This week, Treasury Board Minister Tony Clement elaborated on the federal government’s proposal to modify sick leave policy for public sector employees. The proposal includes five to seven sick days a year, changes to disability leave, and the elimination of bankable sick days.
Mr. Clement’s comments come in the wake of a September of 2013 report by the Conference Board of Canada regarding the costs of absenteeism to employees, employers and the Canadian economy. Estimates of the exact costs, however, vary widely – the Conference Board report estimates total economic losses at more than $16-billion a year, but other sources attach different costs.
Such discrepancies are due in part to ambiguous costs such as stress on other workers due to co-worker absence, loss of workplace synergies, or decreased morale.
The fact that the cost is so difficult to define makes it more difficult for employers as they craft policies to reduce the burden on their business.
Absenteeism also varies widely across industries – the health care and social assistance industry, for example, averages 14 days a year, whereas the utilities industry averages 7.3 days, according to the Conference Board. Unionized workers, employees in large organizations, and public sector workers also tend to take more time off.
Data like this can be interpreted in a variety of ways. “One has to be quick not to jump to conclusions,” says Rick Hackett, professor and Canada Research Chair in organizational behaviour and human performance at DeGroote School of Business, McMaster University, in Hamilton. “Even identical data might be telling two different stories.”
Highly specialized professionals, for example, are far harder to temporarily replace than those in lower skilled positions, so their absence will have a higher impact. Many other factors need to be considered, from the type of work missed, to employee workload, to more subjective variables.
“Compared to 15 or 20 years ago, absenteeism isn’t a blanket indicator of being a good employee or a bad employee,” says Eric Patton, associate professor and director of the Managing Human Capital Program at St. Joseph’s University in Philadelphia, Pa. “There are a lot of jobs nowadays where absence is not really a problem.”
Knowledge workers, for example, often work independently, and a day or two missed may have only a minimal affect on other workers.
Technology and the ability to telecommute, in particular, has blurred the lines between home and the workplace, meaning people working out of home offices can often remain productive through illness or disability.
Over all, nearly a limitless number of variables affect absenteeism, from an employee’s job description to personal motivation, to age and gender. As a result, flexible policies are key, say those studying the issue.
Flexible policies makes employees feel valued and give them the attention they need, says Rocky Dwyer, CPA and academic coach, human resources, economics, at Athabasca University.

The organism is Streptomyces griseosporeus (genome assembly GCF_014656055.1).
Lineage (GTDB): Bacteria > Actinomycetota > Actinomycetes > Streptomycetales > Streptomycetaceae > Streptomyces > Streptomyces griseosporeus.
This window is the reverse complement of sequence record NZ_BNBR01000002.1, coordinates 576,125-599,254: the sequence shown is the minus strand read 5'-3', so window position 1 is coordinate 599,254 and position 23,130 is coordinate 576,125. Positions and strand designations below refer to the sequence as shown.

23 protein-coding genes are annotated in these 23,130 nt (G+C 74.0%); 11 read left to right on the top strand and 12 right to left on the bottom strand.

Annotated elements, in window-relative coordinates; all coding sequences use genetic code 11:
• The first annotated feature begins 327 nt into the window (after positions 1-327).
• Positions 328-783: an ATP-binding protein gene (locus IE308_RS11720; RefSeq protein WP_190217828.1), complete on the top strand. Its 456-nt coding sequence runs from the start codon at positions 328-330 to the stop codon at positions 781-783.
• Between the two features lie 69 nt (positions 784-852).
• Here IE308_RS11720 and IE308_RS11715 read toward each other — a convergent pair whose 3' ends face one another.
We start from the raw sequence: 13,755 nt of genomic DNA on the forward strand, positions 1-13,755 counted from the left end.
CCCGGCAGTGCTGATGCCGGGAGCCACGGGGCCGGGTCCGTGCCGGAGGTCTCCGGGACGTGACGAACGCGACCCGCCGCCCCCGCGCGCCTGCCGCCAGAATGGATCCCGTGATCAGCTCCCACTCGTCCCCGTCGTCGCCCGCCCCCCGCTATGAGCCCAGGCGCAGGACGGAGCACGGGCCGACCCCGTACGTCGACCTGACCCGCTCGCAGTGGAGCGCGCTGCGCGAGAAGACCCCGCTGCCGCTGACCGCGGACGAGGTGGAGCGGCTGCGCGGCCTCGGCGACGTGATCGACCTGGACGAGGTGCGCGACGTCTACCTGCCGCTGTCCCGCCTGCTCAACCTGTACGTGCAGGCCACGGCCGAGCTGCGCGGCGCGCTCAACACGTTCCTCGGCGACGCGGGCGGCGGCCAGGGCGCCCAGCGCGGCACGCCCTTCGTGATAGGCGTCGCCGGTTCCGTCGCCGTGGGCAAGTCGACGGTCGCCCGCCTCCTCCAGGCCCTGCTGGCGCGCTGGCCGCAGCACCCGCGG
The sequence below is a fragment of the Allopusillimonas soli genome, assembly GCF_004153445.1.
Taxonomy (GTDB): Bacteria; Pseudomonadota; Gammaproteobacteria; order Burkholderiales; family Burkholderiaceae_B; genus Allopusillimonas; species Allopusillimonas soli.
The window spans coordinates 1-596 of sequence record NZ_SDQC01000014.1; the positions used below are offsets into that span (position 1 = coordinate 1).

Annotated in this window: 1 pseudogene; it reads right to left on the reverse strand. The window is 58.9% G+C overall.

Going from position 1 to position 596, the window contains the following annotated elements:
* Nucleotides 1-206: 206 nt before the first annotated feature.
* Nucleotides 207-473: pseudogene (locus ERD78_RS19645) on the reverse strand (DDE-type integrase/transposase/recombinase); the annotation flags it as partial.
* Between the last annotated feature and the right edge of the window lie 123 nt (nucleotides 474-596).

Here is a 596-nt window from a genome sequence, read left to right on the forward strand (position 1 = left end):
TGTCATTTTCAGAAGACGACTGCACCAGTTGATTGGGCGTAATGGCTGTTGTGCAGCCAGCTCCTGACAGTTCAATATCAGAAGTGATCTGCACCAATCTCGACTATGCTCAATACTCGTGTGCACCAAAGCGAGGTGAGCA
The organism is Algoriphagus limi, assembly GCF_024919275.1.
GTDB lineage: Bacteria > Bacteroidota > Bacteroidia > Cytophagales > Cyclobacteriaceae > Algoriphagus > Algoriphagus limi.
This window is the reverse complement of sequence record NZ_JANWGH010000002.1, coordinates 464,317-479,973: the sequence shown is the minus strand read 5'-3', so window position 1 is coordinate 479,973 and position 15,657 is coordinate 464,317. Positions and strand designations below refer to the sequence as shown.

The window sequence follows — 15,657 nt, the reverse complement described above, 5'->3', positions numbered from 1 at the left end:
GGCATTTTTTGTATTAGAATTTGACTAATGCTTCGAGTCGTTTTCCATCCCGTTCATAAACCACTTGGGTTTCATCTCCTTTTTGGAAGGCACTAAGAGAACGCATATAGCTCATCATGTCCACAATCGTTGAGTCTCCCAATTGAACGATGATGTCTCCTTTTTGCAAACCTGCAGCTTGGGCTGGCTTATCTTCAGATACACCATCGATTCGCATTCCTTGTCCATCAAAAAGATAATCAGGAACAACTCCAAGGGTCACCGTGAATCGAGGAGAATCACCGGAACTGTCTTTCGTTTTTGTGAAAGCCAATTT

Dr. Patton adds, “It’s much more sensible to empower individual managers – who know their employees, who know their department, who know what work can be done at home – to make strong decisions.” He contrasts this to “broad, top-down policies.”
Bank of Montreal, for example, offers a benefit called People Care Days, which gives managers the discretion to offer short, paid time off to employees during regular work hours. “It’s intended to help our employees balance multiple work and non-work commitments,” says Natalie Scott, managing director of benefits and recognition at BMO.
Typical usage includes time off for family illness, elder care, moving or even parent-teacher meetings.
The benefit has no maximum, and instead relies on the discretion of managers and workers. “We’re going for flexibility,” says Ms. Scott, “and an acknowledgment that we’re all professional, and there will be instances where the unexpected comes up.”
Flexible absence policies are also less likely to be abused than blanket ones. Research shows that more lenient absence policies result in employees taking more time off, meaning even well-intentioned blanket policies are susceptible to abuse.
Many Scandinavian countries, for example, have more generous absence policies than Canada, and, as a result, have higher absence rates.
Flexible policies also help managers build better relationships with employees.
“It opens up the conversation with their manager and their team,” Ms. Scott says. “Rather than calling in and lying about coming in … they can say, ‘This is what’s going on in my life.’ Having that relationship in the workplace is very helpful.”
Mr. Patton says workplace culture is critical in keeping absenteeism down. “If you have a work environment that is characterized by fairness, by equity, by a group of people who are cohesive, people won’t want to lie and let their co-workers down.”